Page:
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I've been blogging and writing for almost three years now, and a few times a week I get emails or Facebook and Telegram messages from people I don't really know. They ask questions about Java, management, object-oriented programming, and other things they believe I understand and can help them with. Well, my contact details are published right in the header on my blog—what else would I expect, right? True, but even though I always reply to them, I never answer their questions.
There are two opposing mindsets: "If it works, it's good" vs. "If it's good, it works;" or "Make it work" vs. "Make it right." I'm talking about the software source code. I've been hearing this almost every day in blog comments: Why do we need all those new OOP principles if our code works just fine without them? What is the point of introducing a new way, which is supposed to be "better," if the existing, traditional, semi-object, semi-procedural, not-so-perfect approach just works?
Puzzle-driven development (PDD) is a methodology we've been practicing on our teams for more than seven years. Using PDD, we delegate the responsibility of task decomposition to its performers, eliminating the role of a project manager. We've been using our proprietary software for that. A month ago, we made it public, open source, and free. It is available as 0pdd—a GitHub-based chat bot.
You definitely know the SOLID acronym. It stands for five principles of object-oriented programming that, if followed, are supposed to make your code both legible and extensible. They were introduced almost 30 years ago, but have they really made us better programmers in the time since? Do we really understand OOP better thanks to them? Do we write more "legible and extensible" code? I don't think so.
Let me say right off the bat that the features we will discuss here are pure poison brought to object-oriented programming by those who desperately needed a lobotomy, just like David West suggested in his Object Thinking book. These features have different names, but the most common ones are traits and mixins. I seriously can't understand how we can still call programming object-oriented when it has these features.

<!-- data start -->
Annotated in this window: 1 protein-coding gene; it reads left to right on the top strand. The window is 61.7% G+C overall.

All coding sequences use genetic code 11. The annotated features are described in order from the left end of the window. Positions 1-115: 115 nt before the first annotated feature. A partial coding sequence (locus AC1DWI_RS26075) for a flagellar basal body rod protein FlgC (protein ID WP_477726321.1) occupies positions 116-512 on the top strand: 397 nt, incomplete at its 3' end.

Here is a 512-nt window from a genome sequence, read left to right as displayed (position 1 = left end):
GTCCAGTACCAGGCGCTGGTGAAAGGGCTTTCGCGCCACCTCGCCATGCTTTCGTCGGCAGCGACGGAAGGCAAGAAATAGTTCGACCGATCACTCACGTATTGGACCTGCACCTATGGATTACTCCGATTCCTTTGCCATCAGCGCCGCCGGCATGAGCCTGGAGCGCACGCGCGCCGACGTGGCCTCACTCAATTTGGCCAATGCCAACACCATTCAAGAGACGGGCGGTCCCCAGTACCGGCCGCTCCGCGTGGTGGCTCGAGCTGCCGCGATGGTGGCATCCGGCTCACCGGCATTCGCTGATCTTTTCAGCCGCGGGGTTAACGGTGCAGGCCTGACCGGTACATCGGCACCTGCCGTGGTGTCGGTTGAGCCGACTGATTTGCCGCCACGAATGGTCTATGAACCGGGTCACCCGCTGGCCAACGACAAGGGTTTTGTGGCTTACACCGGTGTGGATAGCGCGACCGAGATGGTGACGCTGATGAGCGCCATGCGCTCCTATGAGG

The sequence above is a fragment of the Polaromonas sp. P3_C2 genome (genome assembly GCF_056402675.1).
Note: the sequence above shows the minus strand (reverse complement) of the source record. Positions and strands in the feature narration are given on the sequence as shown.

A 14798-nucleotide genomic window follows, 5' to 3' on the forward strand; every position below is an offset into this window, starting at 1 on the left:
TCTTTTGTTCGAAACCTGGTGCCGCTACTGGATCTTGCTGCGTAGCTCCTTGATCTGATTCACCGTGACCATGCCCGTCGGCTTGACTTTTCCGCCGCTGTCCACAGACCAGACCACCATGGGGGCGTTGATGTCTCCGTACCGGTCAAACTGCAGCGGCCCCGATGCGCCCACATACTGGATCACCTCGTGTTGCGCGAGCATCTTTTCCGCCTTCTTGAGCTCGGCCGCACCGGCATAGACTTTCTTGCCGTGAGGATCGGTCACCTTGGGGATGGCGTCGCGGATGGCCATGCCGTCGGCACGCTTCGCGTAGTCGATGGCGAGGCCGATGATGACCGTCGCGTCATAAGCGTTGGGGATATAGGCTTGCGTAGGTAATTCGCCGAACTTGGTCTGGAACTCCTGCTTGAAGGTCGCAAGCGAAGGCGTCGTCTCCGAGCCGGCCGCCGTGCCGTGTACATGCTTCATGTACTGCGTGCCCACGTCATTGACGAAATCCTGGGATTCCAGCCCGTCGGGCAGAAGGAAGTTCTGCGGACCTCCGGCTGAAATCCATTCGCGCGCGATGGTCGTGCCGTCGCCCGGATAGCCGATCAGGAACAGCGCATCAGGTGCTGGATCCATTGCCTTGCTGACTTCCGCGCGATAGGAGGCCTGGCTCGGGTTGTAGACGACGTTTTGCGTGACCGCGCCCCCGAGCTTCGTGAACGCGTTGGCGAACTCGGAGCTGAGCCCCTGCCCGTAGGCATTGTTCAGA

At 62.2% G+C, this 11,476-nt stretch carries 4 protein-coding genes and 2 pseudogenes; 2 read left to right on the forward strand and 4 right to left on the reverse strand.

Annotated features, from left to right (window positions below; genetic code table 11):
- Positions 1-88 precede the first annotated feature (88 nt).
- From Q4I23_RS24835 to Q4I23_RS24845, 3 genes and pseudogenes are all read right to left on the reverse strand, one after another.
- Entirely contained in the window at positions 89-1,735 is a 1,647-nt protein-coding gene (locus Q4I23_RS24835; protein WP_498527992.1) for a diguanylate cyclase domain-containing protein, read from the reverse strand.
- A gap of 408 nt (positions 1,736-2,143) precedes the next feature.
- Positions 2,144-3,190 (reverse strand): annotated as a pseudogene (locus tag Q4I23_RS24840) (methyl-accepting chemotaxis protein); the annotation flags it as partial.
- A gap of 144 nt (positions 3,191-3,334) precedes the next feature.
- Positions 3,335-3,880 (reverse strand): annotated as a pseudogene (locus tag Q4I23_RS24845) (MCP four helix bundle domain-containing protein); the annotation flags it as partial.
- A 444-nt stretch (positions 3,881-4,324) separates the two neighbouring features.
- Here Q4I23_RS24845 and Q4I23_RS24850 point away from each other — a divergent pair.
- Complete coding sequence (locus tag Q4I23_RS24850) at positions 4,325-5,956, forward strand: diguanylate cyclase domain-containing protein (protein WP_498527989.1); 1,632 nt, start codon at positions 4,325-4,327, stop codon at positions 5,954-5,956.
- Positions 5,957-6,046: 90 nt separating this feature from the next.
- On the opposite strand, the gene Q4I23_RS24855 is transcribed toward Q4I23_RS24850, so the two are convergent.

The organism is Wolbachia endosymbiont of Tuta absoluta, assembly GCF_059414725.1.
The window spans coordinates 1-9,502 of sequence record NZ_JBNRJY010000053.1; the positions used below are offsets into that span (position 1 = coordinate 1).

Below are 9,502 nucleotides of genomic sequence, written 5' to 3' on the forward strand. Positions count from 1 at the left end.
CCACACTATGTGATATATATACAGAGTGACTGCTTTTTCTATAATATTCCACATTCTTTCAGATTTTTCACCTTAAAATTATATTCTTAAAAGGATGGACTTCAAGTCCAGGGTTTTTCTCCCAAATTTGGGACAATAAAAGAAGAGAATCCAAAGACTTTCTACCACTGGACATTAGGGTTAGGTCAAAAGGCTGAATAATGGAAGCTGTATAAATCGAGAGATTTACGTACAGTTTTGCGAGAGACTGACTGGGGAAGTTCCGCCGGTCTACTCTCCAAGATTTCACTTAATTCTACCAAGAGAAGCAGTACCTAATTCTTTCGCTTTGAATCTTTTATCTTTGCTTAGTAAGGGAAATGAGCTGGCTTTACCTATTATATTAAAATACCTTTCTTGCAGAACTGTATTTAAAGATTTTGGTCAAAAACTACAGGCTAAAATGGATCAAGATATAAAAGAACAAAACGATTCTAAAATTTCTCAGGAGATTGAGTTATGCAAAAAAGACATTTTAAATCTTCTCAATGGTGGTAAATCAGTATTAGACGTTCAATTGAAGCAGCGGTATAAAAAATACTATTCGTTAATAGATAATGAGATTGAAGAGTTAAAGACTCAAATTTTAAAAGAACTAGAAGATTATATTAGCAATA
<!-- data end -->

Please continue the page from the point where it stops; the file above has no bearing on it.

During nearly every presentation in which I explain my view of object-oriented programming, there is someone who shares a comment like this: "If we follow your advice, we will have so many small classes." And my answer is always the same: "Of course we will, and that's great!" I honestly believe that even if you can't consider having "a lot of classes" a virtue, you can't call it a drawback of any truly object-oriented code either. However, there may come a point when classes become a problem; let's see when, how, and what to do about that.
This is a real story, and it's not only about Google. I'm getting emails from recruiters at Amazon, Facebook, and smaller Silicon Valley startups. They find me somehow, most likely through this blog, my books, or my GitHub account. They always start with "We're so impressed by your profile" and finish with "Let's schedule an interview." I always reply with the same text, and they always disappear, only to come back in a few months under a different name. Let me explain my reasons; maybe you will do the same and we can change this situation in the industry.
I've said before that your StackOverflow reputation is very important to us when we make a decision on how much we should pay a software developer. However, there were many complaints about this metric. Take, for example, the ones here and here. In a nutshell, so many of you disagreed and said that the number of StackOverflow up-votes was nothing more than a measurement of the amount of time someone spent answering stupid questions asked by clueless programmers. Let me disagree and explain why your activity on this platform is so important to your career.